Natural Disposition
Skulpturenpark Heidelberg, Heidelberg, Germany, 2023


A presentation of four works by Alicja Kwade is featured at Skulpturenpark in Heidelberg for Summer 2023, highlighted by the arrival of her recent installation for the Place Vendôme in Paris, PARS PRO TOTO, 2020. This work consists of 8 stone spheres created from quarries sourced from nearly every continent around the globe. Laid out together, these resemble a kind of improbable, scaled-down version of the cosmos, or alternatively, a scaled-up diagram of atomic particles. The undecidability is an inherent feature of the work, giving shape to the double infinity of scale that is a foundational structure of the universe – both infinitesimally and unfathomably big.

Additionally, Kwade has chosen to include two other multi-part sculptures for the park – BIG BE-HIDE, 2022 and WÄCHTER (ANSCHAUUNGSVORSTELLUNG), 2013 – as well as SIÈGE DU MONDE, 2022, featuring a marble sphere nestled within the seat of a wicker chair. BIG BE-HIDE is made of steel frames set at right angles to one another with a two-sided mirror and granite boulder placed at the nexus of the frames’ conjunction, effectively doubling both the objects contained within the sculpture and the context surrounding it.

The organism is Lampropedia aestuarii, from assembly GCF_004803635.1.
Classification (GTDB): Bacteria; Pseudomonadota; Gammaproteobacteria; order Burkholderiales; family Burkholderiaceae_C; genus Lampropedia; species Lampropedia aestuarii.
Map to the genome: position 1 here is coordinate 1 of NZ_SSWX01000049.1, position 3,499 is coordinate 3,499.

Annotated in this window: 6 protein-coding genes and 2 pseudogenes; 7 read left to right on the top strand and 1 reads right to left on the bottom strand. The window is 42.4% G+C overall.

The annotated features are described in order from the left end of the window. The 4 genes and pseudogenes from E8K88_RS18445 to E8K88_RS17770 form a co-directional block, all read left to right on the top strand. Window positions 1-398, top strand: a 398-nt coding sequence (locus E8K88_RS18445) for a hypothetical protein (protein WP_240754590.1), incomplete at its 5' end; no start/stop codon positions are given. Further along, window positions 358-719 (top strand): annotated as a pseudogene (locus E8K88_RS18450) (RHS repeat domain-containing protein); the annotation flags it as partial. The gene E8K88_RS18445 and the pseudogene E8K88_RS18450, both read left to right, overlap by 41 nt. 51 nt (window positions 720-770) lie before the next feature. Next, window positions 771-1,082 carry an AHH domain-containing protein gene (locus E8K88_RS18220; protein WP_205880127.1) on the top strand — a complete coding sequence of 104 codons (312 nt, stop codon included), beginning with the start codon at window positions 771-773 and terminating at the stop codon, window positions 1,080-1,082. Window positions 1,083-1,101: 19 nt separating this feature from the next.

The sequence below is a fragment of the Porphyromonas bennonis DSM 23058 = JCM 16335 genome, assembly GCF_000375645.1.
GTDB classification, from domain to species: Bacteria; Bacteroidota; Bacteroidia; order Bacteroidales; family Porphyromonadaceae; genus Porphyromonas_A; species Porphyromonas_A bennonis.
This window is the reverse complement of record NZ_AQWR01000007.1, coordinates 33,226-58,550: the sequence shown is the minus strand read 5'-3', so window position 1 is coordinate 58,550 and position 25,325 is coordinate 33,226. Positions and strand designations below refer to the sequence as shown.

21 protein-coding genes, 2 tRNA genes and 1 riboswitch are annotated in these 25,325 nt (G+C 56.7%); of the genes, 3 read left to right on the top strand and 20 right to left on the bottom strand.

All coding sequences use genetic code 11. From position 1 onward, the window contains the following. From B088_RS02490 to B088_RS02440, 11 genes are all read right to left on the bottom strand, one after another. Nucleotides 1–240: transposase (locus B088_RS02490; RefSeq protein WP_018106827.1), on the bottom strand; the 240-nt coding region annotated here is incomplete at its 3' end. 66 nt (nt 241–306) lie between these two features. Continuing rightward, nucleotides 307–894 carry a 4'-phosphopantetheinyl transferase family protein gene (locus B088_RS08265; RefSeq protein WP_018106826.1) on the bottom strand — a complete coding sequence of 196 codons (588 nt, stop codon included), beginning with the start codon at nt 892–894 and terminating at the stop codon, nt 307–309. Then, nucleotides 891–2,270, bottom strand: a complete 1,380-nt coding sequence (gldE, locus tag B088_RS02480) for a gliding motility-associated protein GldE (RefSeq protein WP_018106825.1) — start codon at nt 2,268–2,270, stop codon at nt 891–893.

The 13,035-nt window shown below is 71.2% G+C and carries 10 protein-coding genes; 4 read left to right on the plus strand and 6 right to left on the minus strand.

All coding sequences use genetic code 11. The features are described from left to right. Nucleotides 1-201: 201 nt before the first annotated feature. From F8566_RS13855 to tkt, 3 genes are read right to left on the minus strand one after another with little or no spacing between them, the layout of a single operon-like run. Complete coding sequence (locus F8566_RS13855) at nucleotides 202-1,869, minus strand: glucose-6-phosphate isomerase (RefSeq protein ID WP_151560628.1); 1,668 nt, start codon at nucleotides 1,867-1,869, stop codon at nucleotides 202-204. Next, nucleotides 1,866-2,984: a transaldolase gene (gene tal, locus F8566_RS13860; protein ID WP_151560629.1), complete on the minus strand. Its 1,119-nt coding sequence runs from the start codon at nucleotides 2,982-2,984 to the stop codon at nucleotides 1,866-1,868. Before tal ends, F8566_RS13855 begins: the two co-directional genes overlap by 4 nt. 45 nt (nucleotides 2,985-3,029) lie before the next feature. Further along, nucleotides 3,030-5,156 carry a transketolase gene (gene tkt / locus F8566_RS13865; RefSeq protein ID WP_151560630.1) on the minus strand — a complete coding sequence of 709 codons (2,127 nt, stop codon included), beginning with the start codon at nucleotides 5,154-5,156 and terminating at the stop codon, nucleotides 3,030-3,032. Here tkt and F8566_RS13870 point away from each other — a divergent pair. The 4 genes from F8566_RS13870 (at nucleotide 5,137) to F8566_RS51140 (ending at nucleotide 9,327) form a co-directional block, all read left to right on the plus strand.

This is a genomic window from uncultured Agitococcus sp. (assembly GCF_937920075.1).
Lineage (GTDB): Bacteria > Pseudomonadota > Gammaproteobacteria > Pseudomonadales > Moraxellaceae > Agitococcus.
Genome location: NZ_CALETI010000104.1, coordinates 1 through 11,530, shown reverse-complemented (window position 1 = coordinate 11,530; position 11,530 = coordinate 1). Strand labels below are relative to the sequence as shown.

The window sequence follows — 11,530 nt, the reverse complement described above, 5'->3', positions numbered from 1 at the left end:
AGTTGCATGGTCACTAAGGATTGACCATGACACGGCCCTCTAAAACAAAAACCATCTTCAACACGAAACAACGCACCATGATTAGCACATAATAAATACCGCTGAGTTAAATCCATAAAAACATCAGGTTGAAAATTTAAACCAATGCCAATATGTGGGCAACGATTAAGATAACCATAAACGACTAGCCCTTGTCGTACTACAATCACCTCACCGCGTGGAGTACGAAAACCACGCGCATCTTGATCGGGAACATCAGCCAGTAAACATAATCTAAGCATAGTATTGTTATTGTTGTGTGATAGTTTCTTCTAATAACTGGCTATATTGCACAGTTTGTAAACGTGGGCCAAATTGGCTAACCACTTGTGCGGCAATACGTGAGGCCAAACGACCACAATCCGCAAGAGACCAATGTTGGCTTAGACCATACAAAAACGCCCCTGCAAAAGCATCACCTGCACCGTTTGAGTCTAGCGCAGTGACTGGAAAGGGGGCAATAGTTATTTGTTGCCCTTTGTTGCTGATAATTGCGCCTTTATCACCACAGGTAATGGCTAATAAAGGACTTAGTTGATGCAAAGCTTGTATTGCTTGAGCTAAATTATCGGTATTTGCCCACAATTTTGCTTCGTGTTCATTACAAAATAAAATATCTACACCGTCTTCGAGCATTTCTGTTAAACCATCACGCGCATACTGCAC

In WÄCHTER (ANSCHAUUNGSVORSTELLUNG), Kwade moves from the spherical world of PARS PRO TOTO into more hard-edged geometric forms and shifts their scale to that of a seated or standing body. Their position vis-à-vis one another stages an impossible predicament of perspective, in which no one set of relationships can properly account for the whole. These leaps from that which can be represented to that which ultimately escapes our everyday experience of the natural universe is also what animates SIÈGE DU MONDE, in which the seat of a chair is filled with an immovable marble sphere, perhaps a nod to the process of reading and learning that so often takes places on said objects (chairs), in which the desire to take hold of some incontrovertible fact of the world is first attempted.

© Images Thomas Henne